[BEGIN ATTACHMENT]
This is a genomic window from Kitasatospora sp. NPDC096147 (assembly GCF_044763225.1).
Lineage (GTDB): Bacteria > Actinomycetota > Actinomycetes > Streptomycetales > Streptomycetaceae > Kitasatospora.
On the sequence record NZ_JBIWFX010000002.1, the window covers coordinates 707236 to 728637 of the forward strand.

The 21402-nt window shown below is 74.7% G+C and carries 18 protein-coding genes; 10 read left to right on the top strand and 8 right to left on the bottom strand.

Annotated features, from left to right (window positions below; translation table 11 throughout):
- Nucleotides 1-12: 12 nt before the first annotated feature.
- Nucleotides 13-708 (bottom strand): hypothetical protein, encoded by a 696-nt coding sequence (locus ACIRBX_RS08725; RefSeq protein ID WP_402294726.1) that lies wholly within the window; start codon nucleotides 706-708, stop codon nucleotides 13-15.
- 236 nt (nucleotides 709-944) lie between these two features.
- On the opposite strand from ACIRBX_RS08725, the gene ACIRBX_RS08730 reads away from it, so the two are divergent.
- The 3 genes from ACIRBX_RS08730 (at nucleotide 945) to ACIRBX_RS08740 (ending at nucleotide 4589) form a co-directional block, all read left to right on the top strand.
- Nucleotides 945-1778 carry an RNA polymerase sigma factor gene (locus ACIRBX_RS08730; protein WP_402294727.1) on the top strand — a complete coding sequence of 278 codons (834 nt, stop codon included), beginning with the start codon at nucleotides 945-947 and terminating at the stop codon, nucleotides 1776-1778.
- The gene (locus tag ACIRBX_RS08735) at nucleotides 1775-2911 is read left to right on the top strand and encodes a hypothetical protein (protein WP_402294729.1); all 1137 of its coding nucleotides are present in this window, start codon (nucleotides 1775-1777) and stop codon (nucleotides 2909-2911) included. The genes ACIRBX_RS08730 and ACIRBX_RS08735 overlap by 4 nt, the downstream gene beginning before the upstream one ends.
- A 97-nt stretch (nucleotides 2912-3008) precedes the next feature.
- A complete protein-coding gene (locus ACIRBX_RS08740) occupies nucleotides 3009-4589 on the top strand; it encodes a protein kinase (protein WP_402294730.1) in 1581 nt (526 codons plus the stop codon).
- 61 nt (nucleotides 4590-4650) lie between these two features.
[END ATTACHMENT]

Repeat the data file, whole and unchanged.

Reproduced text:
This is a genomic window from Kitasatospora sp. NPDC096147 (assembly GCF_044763225.1).
Lineage (GTDB): Bacteria > Actinomycetota > Actinomycetes > Streptomycetales > Streptomycetaceae > Kitasatospora.
On the sequence record NZ_JBIWFX010000002.1, the window covers coordinates 707236 to 728637 of the forward strand.

The 21402-nt window shown below is 74.7% G+C and carries 18 protein-coding genes; 10 read left to right on the top strand and 8 right to left on the bottom strand.

Annotated features, from left to right (window positions below; translation table 11 throughout):
- Nucleotides 1-12: 12 nt before the first annotated feature.
- Nucleotides 13-708 (bottom strand): hypothetical protein, encoded by a 696-nt coding sequence (locus ACIRBX_RS08725; RefSeq protein ID WP_402294726.1) that lies wholly within the window; start codon nucleotides 706-708, stop codon nucleotides 13-15.
- 236 nt (nucleotides 709-944) lie between these two features.
- On the opposite strand from ACIRBX_RS08725, the gene ACIRBX_RS08730 reads away from it, so the two are divergent.
- The 3 genes from ACIRBX_RS08730 (at nucleotide 945) to ACIRBX_RS08740 (ending at nucleotide 4589) form a co-directional block, all read left to right on the top strand.
- Nucleotides 945-1778 carry an RNA polymerase sigma factor gene (locus ACIRBX_RS08730; protein WP_402294727.1) on the top strand — a complete coding sequence of 278 codons (834 nt, stop codon included), beginning with the start codon at nucleotides 945-947 and terminating at the stop codon, nucleotides 1776-1778.
- The gene (locus tag ACIRBX_RS08735) at nucleotides 1775-2911 is read left to right on the top strand and encodes a hypothetical protein (protein WP_402294729.1); all 1137 of its coding nucleotides are present in this window, start codon (nucleotides 1775-1777) and stop codon (nucleotides 2909-2911) included. The genes ACIRBX_RS08730 and ACIRBX_RS08735 overlap by 4 nt, the downstream gene beginning before the upstream one ends.
- A 97-nt stretch (nucleotides 2912-3008) precedes the next feature.
- A complete protein-coding gene (locus ACIRBX_RS08740) occupies nucleotides 3009-4589 on the top strand; it encodes a protein kinase (protein WP_402294730.1) in 1581 nt (526 codons plus the stop codon).
- 61 nt (nucleotides 4590-4650) lie between these two features.